JANUARY 23, 2017, UCS By Dave Lochbaum
To many, the acronym NRC stands for Nuclear Regulatory Commission. At times, NRC has been said to stand for Nobody Really Cares, Nuclear Rubberstamp Committee, and Nielsen Ratings Commission.
In regard to Larry Criscione, it may stand for Nuclear Regulatory Crusader.
Larry is an engineer working for the U.S. Nuclear Regulatory Commission (NRC). Last year, Larry received the Joe A. Callaway Award for Civic Courage from The Safeek Nader Trust. Joe Callaway established the award in 1990 to recognize individuals who, with integrity and at some personal risk, take a public stance to advance truth and justice.
In March 2011, the three operating reactors at the Fukushima Daiichi nuclear plant in Japan melted down after a tsunami generated by a large earthquake flooded the site and disabled primary and backup power supplies to emergency equipment. In public, the NRC denied that reactors operating in the U.S. were vulnerable to such hazards.
In private, the NRC knew otherwise.
Flooding Risk at Oconee
In June 2010—nine months before Fukushima—the NRC issued a Confirmatory Action Letter to the owner of the Oconee nuclear plant in South Carolina requiring more than a dozen measures be taken. The measures were intended to lessen the chances that the Jocassee Dam fails and to increase the chances that the three operating reactors at Oconee survive should the dam fail anyway.
An evaluation showed that if the dam—located about 21 miles upriver from Oconee—failed, the site would be inundated with about 12.5 to 16.8 feet of flood water. The site was protected by a flood wall about seven feet tall, so it mattered little whether the actual depth was 12.5, 13, 14, 15, or 16.8 feet.
The NRC estimated that if the dam failed and flooded the site, there was a 100 percent chance that all three reactors would meltdown.
But the NRC issued the Confirmatory Action Letter secretly and did not tell the public about the hazard it required Oconee’s owner to lessen. After Fukushima tragically demonstrated the hazard posed by flooding, the NRC continued to cover-up measures taken and planned to lessen the flooding vulnerability at Oconee.
Larry and the OIG
So, Larry sent a 19-page letter dated September 18, 2002, to the NRC Chairman chronicling this history and asking four things:
The NRC’s Office of General Counsel (OGC) should review the documents related to flooding at Oconee and the associated federal regulations to determine whether the documents could be made publicly available.
The NRC’s Office of Nuclear Security and Incident Response (NSIR) should review the information on flooding hazards redacted from documents released to the public in response to Freedom of Information Act (FOIA) requests to determine whether additional information could be made publicly available.
Based on the OGC and NSIR reviews, ensure that all flooding hazard documents that can be made publicly available are publicly available.
The NRC’s Office of the Inspector General (OIG) should investigate whether the agency has been inappropriately marking documents as containing “Security-Related Information.”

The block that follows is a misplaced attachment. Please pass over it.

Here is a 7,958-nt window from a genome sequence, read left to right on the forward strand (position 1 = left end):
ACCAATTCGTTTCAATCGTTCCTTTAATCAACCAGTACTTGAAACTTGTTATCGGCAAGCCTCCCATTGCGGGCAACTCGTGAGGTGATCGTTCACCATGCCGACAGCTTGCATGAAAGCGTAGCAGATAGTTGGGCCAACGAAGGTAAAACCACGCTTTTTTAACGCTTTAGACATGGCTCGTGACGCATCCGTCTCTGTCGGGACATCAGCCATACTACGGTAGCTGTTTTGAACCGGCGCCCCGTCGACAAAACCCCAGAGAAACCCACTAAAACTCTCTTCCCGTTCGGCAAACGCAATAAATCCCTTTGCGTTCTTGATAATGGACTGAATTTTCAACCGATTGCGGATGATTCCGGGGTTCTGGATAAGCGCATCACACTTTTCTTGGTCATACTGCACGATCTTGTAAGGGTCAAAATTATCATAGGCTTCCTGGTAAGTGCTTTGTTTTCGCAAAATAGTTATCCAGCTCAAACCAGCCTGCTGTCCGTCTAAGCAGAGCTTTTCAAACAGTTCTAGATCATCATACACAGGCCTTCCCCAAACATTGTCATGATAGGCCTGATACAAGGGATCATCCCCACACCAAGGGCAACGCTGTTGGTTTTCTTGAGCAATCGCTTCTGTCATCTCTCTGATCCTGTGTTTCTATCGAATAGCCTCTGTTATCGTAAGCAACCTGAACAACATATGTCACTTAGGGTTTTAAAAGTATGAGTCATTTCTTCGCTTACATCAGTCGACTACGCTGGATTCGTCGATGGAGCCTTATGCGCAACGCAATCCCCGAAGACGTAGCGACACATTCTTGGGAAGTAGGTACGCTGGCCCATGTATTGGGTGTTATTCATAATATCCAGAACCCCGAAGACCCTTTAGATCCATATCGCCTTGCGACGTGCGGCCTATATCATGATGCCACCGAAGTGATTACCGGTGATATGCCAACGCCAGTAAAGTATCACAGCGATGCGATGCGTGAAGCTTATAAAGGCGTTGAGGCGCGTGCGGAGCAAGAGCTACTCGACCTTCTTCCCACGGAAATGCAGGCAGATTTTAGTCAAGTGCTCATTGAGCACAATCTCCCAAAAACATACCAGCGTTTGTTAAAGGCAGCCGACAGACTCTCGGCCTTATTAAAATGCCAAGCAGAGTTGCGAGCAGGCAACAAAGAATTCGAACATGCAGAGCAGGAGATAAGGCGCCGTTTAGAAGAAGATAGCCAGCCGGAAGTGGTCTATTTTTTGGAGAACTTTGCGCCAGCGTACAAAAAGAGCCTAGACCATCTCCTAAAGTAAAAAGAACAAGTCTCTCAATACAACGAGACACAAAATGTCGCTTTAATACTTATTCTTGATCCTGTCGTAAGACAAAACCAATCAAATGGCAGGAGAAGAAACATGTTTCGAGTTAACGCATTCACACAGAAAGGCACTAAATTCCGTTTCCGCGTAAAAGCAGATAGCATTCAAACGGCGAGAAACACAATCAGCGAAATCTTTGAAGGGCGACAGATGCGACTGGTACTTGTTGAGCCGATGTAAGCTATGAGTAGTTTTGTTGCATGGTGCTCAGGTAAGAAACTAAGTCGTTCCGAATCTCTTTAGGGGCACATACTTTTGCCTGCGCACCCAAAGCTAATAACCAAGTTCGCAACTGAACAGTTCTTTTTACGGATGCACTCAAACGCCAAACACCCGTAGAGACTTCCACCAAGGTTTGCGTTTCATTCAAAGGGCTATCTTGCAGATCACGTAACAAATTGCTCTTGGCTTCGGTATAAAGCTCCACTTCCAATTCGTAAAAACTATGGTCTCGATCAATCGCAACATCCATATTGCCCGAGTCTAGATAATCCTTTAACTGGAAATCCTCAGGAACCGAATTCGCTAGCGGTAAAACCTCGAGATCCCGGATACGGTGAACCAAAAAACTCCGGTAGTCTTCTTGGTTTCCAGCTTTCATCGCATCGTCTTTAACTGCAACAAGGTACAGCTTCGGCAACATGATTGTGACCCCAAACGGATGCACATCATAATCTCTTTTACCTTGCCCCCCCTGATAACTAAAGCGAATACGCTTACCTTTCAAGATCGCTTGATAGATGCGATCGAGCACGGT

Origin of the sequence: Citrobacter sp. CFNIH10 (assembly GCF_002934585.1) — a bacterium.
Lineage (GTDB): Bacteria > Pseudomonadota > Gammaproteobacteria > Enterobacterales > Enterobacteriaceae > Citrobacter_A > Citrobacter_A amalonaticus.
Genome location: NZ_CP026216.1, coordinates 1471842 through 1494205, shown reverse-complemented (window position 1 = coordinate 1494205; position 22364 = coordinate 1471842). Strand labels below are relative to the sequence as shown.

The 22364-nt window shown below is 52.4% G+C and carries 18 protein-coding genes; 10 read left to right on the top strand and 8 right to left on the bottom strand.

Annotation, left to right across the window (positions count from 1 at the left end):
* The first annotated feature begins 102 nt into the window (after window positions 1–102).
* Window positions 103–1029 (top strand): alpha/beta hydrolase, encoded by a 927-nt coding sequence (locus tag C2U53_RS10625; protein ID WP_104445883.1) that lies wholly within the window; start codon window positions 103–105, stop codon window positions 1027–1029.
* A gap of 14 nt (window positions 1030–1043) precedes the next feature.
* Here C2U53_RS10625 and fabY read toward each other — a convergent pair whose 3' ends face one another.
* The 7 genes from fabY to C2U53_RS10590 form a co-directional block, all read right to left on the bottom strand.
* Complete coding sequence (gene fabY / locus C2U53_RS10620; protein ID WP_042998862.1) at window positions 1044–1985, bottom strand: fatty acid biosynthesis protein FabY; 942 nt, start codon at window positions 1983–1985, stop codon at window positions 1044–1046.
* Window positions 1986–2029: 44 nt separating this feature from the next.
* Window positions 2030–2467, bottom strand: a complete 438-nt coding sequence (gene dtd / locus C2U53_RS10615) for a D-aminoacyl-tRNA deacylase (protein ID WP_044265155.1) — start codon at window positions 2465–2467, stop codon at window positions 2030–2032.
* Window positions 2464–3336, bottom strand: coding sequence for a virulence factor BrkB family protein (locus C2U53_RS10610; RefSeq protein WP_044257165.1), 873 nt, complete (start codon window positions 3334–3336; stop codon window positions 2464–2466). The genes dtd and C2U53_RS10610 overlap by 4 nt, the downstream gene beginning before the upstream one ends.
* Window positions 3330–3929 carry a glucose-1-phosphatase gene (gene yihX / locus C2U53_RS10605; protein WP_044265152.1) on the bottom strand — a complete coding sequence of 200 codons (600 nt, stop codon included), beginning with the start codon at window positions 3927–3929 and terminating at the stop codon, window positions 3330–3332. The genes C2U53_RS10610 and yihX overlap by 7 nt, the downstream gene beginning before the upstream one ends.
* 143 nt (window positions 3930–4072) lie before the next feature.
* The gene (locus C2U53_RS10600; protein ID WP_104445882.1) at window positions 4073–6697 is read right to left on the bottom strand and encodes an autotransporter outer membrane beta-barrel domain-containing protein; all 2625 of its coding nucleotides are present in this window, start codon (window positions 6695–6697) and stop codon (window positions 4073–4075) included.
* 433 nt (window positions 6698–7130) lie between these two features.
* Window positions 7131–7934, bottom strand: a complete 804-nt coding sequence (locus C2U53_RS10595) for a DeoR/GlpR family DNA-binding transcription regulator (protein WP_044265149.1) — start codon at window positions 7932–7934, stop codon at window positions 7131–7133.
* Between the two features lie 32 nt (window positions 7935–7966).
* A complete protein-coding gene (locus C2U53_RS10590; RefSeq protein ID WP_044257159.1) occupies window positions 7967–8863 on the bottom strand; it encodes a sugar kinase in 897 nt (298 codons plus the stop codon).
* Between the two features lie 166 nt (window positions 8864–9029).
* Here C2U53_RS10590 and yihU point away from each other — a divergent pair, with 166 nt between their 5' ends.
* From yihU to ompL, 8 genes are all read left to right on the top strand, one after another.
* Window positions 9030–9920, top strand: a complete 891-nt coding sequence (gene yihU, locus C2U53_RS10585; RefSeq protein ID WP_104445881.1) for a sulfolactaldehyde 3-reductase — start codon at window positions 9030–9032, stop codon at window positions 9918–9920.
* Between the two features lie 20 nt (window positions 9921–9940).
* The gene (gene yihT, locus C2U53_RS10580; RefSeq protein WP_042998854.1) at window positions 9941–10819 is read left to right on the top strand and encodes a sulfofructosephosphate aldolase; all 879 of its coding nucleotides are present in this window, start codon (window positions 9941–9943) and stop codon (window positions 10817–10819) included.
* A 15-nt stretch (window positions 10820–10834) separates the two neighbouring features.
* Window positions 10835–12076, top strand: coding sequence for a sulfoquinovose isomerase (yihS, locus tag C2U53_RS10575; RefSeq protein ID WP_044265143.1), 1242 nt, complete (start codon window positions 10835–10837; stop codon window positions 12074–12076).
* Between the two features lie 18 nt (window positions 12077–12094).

Exercising his rights under the Lloyd-La Follette Act of 1912, Larry copied U.S. Congressional staff members on the email transmitting his letter to the NRC Chairman.
Larry’s letter was obtained by a reporter and featured in a Huffington Post article dated October 19, 2012.
As Larry had requested, the NRC’s OIG investigated handling of documents about flooding hazards. But rather than investigate whether NRC had improperly withheld information as he contended, OIG investigated whether Larry had improperly released information. As detailed in our 2015 report on the NRC and nuclear power safety, OIG made Larry an offer—he could voluntarily resign from the NRC or they would turn over his case to the Department of Justice (DOJ) for prosecution.
Larry did not resign.
OIG did refer the case to DOJ.
DOJ did not prosecute.
Through FOIA, UCS obtained DOJ’s response to NRC declining to prosecute Criscione. Under the Primary Reasons for Declination section, DOJ checked one box—No Federal Offense Committed.
Fortunately for Larry, not breaking the law is not yet against the law.
Thanks to Larry’s selfless efforts, the flooding hazards at Oconee have been made public. Larry had been right about the NRC inappropriately withholding information from the public. When lawyers and investigators were all through, the information he sought to have publicly released was publicly released. The NRC lacked legal grounds to continue hiding it.
More importantly, NRC’s mangers may think twice—or at least once—before withholding dam safety information in the future.
Unfortunately for Larry, he experienced unnecessary stress and expense defending himself against baseless OIG investigations. The Callaway Award does not fully offset those unfortunate consequences. But it helps show Larry and others who have our backs that not everyone wants to twist a dagger in their backs.
A video of the award presentation and Larry’s acceptance speech has been posted to YouTube.
Doing the right thing when it’s relatively easy fails to accurately measure courage.
Larry Criscione did the right thing when it was a very hard thing to do. He could have remained silent like so many of his co-workers opted to do. He faced a strenuous courage test and aced it.
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